Now, that being said, I did feel very conflicted, relationship-wise, after shooting the story of the Romanian orphans, just after the fall of Ceaucescu. I shot the pictures, shipped them on a plane off to Gamma in Paris, and waited to hear what happened. Nothing happened: my editor at Gamma told me to stop shooting pictures of poor kids and start shooting the pictures I was sent there to shoot, mainly pictures of demonstrations and elections. At that point, after seeing the conditions in which these kids were living, after “relating” to them, human being to human being, I realized that the exposure of their plight was more important than the furthering of my career with a scoop. I gave directions to a male photographer, much better known than I was, and told him to go shoot it and ship it to the New York Times Magazine, for whom he was on assignment. Which he did. And the rest you know.
Q: You've worked as a still photographer, TV producer, and writer? What's the best form of journalism for you?
In college, conflicted over my dueling left and right brains, I did a double major in English and in Visual and Environmental Studies (which is Harvard’s fancy name for the study of photography, film, architecture, and art.) That conflict—between the written and the visual—is still there, but I try not to let it drive me crazy anymore. When I was doing only photojournalism, from 1986-92, I was always taking notes, writing the accompanying story for the pictures I was presenting to magazines, a practice Gamma considered ludicrous, as it had a paid staff of writers to do so. But the way I saw it, these writers were based in Paris, had not seen what I’d seen, had not experienced what I’d experienced, and it behooved me to write down some words. When I worked solely in TV, from 1992-98, I loved the interchange between the images and the words, but, as I’ve already stated, the final product—diluted, dumbed down, tinkered upon by a dozen hands and minds—was never to my liking. Writing seems to suit me more than anything else I’ve ever done. I like working alone, I love to sit in my office in silence and let the thoughts—however inane, because they can be edited later—flow out, I like trying to create pictures with words. The best literature—think of the mushroom-gathering scene in Anna Karenina, i.e.—does this beautifully. No one can do it like Tolstoy, but every day when I sit down at my computer, I strive (how I strive and fail) to create such visually-inspired, memorable scenes.
However, I have not been able to go cold turkey on the photography. I shoot a lot, sometimes eight rolls of film a week, mostly just of my family or whatever we happen to be doing that day (rather than going out and seeking stories to shoot.) I’m also somewhat of a darkroom junkie, and if I don’t get into the darkroom to print every two months or so, I go through withdrawal.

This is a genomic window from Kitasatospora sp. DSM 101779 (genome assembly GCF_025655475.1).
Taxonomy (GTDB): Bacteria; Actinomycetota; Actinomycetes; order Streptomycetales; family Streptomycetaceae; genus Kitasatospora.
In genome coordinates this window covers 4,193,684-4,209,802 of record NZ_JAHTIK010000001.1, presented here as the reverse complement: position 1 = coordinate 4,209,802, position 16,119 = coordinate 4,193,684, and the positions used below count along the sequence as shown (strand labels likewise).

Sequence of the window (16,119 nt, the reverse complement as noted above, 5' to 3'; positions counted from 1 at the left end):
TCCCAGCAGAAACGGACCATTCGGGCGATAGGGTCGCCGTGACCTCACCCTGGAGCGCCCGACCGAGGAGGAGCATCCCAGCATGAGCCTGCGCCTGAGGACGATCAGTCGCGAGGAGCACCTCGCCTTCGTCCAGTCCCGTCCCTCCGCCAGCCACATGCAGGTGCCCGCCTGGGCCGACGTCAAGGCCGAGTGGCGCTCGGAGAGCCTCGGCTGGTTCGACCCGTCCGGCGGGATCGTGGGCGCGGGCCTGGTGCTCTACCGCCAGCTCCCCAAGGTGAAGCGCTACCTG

As for a “best form” of journalism, I don’t think I can make that call. The best photographs (think Salgado, Cartier-Bresson), the best documentaries (think Gray Gardens), the best non-fiction writing (think Angela’s Ashes) all do what great art is supposed to do: transports, transforms, and inspires. My hope is to create one day, whatever the format, something equally as inspiring.
Q: What's your idea of a wonderful week?
A wonderful week, under normal circumstances, is one in which I’ve produced some acceptable writing, received a check for previous writing, taken some pictures, printed others in the darkroom, picked up my kids at least once from school, had one-on-one time with each of them, made time for family dinners, had a date with my husband, eaten a meal with a friend, seen a good movie or play, read a good book, went on a walk, went on a run, drank a glass of wine, made love, laughed, taken note of something beautiful, and snuggled with my children before bedtime.
A wonderful week, under abnormal circumstances, is one in which I did absolutely anything at all in Paris.
Q: What advice do you have for young shooterbabes?
I feel ill-equipped to give advice to young women starting out in photojournalism today, especially since I am a complete Luddite when it comes to the digital equipment, and I have little understanding of the realities of today’s marketplace. The only pictures I’m paid for these days are my old archives, photographs I take to accompany magazine pieces I’ve already been contracted to write, author photos of friends, and family portraits.
However, the passion to shoot is the passion to shoot, no matter what the circumstances of pay or history. So, without further ado, some pieces of advice:
1) If you’re going to have a career in photography, you have to start off with some capital, both to buy equipment and to travel. The best way I know of getting capital, fast, is waiting on tables. If you’re in college, find a good waitress job a few nights a week, during summers, whenever, because this leaves your daylight hours free to shoot. Then put that money where you can’t touch it until you get out of school, so you’re not tempted to buy beer instead of film.